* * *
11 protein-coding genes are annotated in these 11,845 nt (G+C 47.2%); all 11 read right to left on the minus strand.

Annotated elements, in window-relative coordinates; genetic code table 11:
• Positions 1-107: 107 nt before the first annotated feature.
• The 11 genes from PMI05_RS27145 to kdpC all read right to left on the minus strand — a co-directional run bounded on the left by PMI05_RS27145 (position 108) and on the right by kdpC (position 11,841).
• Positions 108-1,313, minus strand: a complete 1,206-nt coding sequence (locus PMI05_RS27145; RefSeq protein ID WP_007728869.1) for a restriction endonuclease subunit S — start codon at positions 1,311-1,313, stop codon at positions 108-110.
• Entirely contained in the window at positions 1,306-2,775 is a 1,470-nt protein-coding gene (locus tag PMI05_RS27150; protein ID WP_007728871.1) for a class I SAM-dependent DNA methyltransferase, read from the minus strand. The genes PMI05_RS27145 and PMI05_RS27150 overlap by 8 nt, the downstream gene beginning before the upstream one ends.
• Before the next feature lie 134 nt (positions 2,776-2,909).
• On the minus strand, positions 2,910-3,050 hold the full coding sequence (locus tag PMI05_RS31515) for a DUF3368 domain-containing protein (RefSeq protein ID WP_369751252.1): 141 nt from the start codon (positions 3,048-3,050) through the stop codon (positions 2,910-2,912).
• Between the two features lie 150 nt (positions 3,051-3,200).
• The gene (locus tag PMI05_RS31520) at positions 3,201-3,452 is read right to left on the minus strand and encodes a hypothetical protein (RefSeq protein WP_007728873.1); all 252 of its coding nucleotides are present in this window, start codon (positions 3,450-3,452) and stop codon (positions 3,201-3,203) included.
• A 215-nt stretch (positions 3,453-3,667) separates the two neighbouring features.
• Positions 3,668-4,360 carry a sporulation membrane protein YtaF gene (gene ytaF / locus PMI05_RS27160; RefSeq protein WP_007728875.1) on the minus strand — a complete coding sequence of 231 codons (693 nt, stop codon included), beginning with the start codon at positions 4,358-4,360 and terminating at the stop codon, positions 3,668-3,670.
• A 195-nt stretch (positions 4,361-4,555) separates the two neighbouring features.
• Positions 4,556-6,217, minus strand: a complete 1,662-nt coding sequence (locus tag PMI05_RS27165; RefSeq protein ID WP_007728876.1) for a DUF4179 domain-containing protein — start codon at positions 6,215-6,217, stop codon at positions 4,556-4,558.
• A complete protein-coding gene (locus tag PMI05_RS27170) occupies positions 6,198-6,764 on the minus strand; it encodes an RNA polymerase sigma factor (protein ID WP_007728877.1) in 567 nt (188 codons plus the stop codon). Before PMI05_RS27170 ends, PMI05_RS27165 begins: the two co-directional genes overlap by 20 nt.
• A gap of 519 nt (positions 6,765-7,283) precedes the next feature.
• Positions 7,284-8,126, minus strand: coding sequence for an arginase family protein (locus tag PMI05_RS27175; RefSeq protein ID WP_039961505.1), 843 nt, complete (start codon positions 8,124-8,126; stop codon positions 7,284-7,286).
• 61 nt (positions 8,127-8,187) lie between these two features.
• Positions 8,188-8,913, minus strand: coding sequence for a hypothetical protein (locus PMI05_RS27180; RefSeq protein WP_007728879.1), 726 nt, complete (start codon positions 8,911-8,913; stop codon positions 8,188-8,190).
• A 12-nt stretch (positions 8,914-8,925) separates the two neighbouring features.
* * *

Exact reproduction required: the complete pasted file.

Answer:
11 protein-coding genes are annotated in these 11,845 nt (G+C 47.2%); all 11 read right to left on the minus strand.

Annotated elements, in window-relative coordinates; genetic code table 11:
• Positions 1-107: 107 nt before the first annotated feature.
• The 11 genes from PMI05_RS27145 to kdpC all read right to left on the minus strand — a co-directional run bounded on the left by PMI05_RS27145 (position 108) and on the right by kdpC (position 11,841).
• Positions 108-1,313, minus strand: a complete 1,206-nt coding sequence (locus PMI05_RS27145; RefSeq protein ID WP_007728869.1) for a restriction endonuclease subunit S — start codon at positions 1,311-1,313, stop codon at positions 108-110.
• Entirely contained in the window at positions 1,306-2,775 is a 1,470-nt protein-coding gene (locus tag PMI05_RS27150; protein ID WP_007728871.1) for a class I SAM-dependent DNA methyltransferase, read from the minus strand. The genes PMI05_RS27145 and PMI05_RS27150 overlap by 8 nt, the downstream gene beginning before the upstream one ends.
• Before the next feature lie 134 nt (positions 2,776-2,909).
• On the minus strand, positions 2,910-3,050 hold the full coding sequence (locus tag PMI05_RS31515) for a DUF3368 domain-containing protein (RefSeq protein ID WP_369751252.1): 141 nt from the start codon (positions 3,048-3,050) through the stop codon (positions 2,910-2,912).
• Between the two features lie 150 nt (positions 3,051-3,200).
• The gene (locus tag PMI05_RS31520) at positions 3,201-3,452 is read right to left on the minus strand and encodes a hypothetical protein (RefSeq protein WP_007728873.1); all 252 of its coding nucleotides are present in this window, start codon (positions 3,450-3,452) and stop codon (positions 3,201-3,203) included.
• A 215-nt stretch (positions 3,453-3,667) separates the two neighbouring features.
• Positions 3,668-4,360 carry a sporulation membrane protein YtaF gene (gene ytaF / locus PMI05_RS27160; RefSeq protein WP_007728875.1) on the minus strand — a complete coding sequence of 231 codons (693 nt, stop codon included), beginning with the start codon at positions 4,358-4,360 and terminating at the stop codon, positions 3,668-3,670.
• A 195-nt stretch (positions 4,361-4,555) separates the two neighbouring features.
• Positions 4,556-6,217, minus strand: a complete 1,662-nt coding sequence (locus tag PMI05_RS27165; RefSeq protein ID WP_007728876.1) for a DUF4179 domain-containing protein — start codon at positions 6,215-6,217, stop codon at positions 4,556-4,558.
• A complete protein-coding gene (locus tag PMI05_RS27170) occupies positions 6,198-6,764 on the minus strand; it encodes an RNA polymerase sigma factor (protein ID WP_007728877.1) in 567 nt (188 codons plus the stop codon). Before PMI05_RS27170 ends, PMI05_RS27165 begins: the two co-directional genes overlap by 20 nt.
• A gap of 519 nt (positions 6,765-7,283) precedes the next feature.
• Positions 7,284-8,126, minus strand: coding sequence for an arginase family protein (locus tag PMI05_RS27175; RefSeq protein ID WP_039961505.1), 843 nt, complete (start codon positions 8,124-8,126; stop codon positions 7,284-7,286).
• 61 nt (positions 8,127-8,187) lie between these two features.
• Positions 8,188-8,913, minus strand: coding sequence for a hypothetical protein (locus PMI05_RS27180; RefSeq protein WP_007728879.1), 726 nt, complete (start codon positions 8,911-8,913; stop codon positions 8,188-8,190).
• A 12-nt stretch (positions 8,914-8,925) separates the two neighbouring features.